CAPE GIRARDEAU, MO (KFVS) - James Clay Waller was in Federal Court on Thursday, Oct. 5 for a change of plea hearing.
He pleaded guilty to a charge of interstate domestic battery. He agreed to 35 years to run concurrent with the state murder charge. His sentencing will be on Jan. 16 in Cape Girardeau.
Waller will be in his 70s when he gets out.
According to court documents, Waller admitted at the plea hearing that he had threatened his wife Jacque on numerous occasions that "if she divorced him she would be signing her death warrant."
Court documents state that on May 31, 2011, the day before he and Jacque were to meet with her divorce attorney, Waller dug a grave on the Illinois side of the Mississippi River near Devil's Island in which to bury his wife. He then spent the night with his girlfriend in Illinois.
The next day, June 1, 2011, he traveled in interstate commerce from Illinois to Missouri that day, he admitted that he did so with the intent to kill his wife.
Following the meeting with the divorce attorney, Jacque Waller went to Clay Waller's home in Jackson, Mo. According to court documents, Waller strangled and beat Jacque to death in the home. He then took her body across the Mississippi River by boat and buried her in the grave he had dug the day before.
In the plea agreement, Waller agreed to forfeit any proceeds received or to ever be received from an contract relating to a description of his crime in a movie, book, newspaper, magazine, radio or television production, including a manuscript he wrote entitled "'If You Take My Kids, I'll Kill You?'": The Public Confession of Missouri's Most Notorious Wife Killers."
Jacque Waller's parents, Stan and Ruby Rawson, released this statement on Thursday:
Clay Waller previously pleaded not guilty to the charge.
He is accused of traveling in interstate commerce with the intent to kill Jacque Waller, his wife.
During a hearing on Aug. 23, Waller withdrew all prior motions in the case, including those to suppress evidence and a motion to dismiss the case. He waived his right to file any other motions in connection to the case. Waller also gave up the right to an evidentiary hearing.
Court documents show that by withdrawing the pretrial motions, Waller is giving up his right to receive the following documents: "internal memoranda relating to interviews and preservation of agents rough notes; disclosure of early Jencks material; disclosure of communications between government agents and jailhouse informants incarcerated with Waller; and disclosure of favorable, exculpatory and impeaching information."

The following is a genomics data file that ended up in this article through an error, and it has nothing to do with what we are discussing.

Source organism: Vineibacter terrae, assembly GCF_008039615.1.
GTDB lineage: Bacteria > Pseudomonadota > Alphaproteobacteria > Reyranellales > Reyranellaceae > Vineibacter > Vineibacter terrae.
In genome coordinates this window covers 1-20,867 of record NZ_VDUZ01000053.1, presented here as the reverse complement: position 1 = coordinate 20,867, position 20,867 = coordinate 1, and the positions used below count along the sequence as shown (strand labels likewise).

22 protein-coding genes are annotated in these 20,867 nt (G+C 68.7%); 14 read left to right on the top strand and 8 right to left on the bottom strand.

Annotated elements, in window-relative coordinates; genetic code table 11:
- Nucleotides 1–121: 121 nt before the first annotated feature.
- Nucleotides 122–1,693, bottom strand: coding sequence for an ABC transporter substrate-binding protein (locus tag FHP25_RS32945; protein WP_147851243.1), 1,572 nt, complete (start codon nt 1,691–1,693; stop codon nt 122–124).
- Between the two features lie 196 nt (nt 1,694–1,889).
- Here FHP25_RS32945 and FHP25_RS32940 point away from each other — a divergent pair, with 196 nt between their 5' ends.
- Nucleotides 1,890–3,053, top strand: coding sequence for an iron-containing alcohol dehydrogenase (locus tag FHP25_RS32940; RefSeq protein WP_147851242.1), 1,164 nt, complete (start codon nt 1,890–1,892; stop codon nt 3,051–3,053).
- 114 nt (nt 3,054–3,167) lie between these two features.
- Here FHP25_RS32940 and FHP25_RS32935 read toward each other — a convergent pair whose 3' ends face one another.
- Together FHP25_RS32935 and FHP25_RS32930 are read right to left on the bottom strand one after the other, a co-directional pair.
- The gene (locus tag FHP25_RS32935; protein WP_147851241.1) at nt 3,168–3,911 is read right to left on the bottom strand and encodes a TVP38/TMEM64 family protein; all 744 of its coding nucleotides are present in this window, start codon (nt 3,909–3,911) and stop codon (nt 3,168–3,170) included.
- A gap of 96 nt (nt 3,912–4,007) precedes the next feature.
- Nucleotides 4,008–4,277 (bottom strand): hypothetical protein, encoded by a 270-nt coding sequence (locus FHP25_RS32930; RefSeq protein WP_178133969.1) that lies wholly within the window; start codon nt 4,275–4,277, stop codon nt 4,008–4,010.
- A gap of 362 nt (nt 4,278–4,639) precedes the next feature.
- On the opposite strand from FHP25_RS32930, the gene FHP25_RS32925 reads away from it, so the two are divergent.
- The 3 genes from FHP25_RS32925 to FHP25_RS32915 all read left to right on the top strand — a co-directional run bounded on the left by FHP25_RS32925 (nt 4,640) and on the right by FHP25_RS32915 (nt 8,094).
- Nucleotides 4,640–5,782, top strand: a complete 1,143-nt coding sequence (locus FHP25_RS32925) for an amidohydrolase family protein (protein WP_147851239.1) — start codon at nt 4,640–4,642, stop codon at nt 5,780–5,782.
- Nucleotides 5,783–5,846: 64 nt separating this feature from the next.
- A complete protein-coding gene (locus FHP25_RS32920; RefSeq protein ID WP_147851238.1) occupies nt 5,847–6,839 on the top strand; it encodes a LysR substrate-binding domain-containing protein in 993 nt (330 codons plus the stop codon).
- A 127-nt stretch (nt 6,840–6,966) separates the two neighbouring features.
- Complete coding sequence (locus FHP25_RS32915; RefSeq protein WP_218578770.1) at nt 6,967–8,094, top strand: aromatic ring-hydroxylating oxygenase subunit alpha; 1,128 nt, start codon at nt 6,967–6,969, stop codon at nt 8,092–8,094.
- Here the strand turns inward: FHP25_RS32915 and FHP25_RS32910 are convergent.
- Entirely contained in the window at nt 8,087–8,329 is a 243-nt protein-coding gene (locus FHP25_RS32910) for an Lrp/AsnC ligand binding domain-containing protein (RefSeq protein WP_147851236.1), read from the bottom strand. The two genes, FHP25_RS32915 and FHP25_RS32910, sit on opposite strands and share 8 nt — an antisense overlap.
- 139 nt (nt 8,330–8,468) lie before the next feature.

The indictment in 2016 also states that the defendant shall forfeit to the United States all proceeds received or to be received from a contract relating to a depiction of the crime in a movie, book, newspaper, magazine, radio or television production or live entertainment of any kind.
This includes all proceeds received or to be received by Waller or any transferee from any publication of, adaptation of, or other work derived from a manuscript authored by the defendant entitled, "If You Take My Kids, I'll Kill You! The Public Confession of Missouri's Most Notorious Wife Killers."
That manuscript was obtained by FBI agents in March of 2016.
According to court documents, in the book, Waller boasts repeatedly about how his prior law enforcement training enabled him to elude the authorities and how Jacque was responsible for her own death because she sought primary physical custody of his children.
He claimed he had to put on his "police cap of consciousness" to deceive authorities and get away with murder.
According to federal court records, the book contains admissions that Waller had made up his mind to kill Jacque when she announced she was getting the divorce and taking the kids.
In June 2017, Waller's attorney filed a motion to dismiss the indictment on grounds of double jeopardy and violation of due process.
In 2012, Waller was charged with murder in the second-degree.
He entered a guilty plea in that case and was sentenced to 20 years in the Missouri Department of Corrections.
As part of that plea agreement, Waller cooperated with federal and local authorities to help locate the remains of his estranged wife, Jacque Waller.
Waller's attorney argued the decision to enter the agreement was based on the understanding that the matter of his wife's death would be closed and there would be no further charges.
During sentencing on the state charge in 2013, state prosecutors made it clear that the agreement between Waller and the state in no way bound the federal government or the state of Illinois. Any charges from either would be separate matters.
Jacque Waller was murdered on June 1, 2011.
Clay and Jacque were married for 17 years. They were separated and in the process of a divorce at the time of her death.
Clay Waller admitted to strangling and beating Jacque on June 1, 2011 and then stuffing her body in a trash can.
He buried her in a grave he dug the day before near the Mississippi River in Illinois.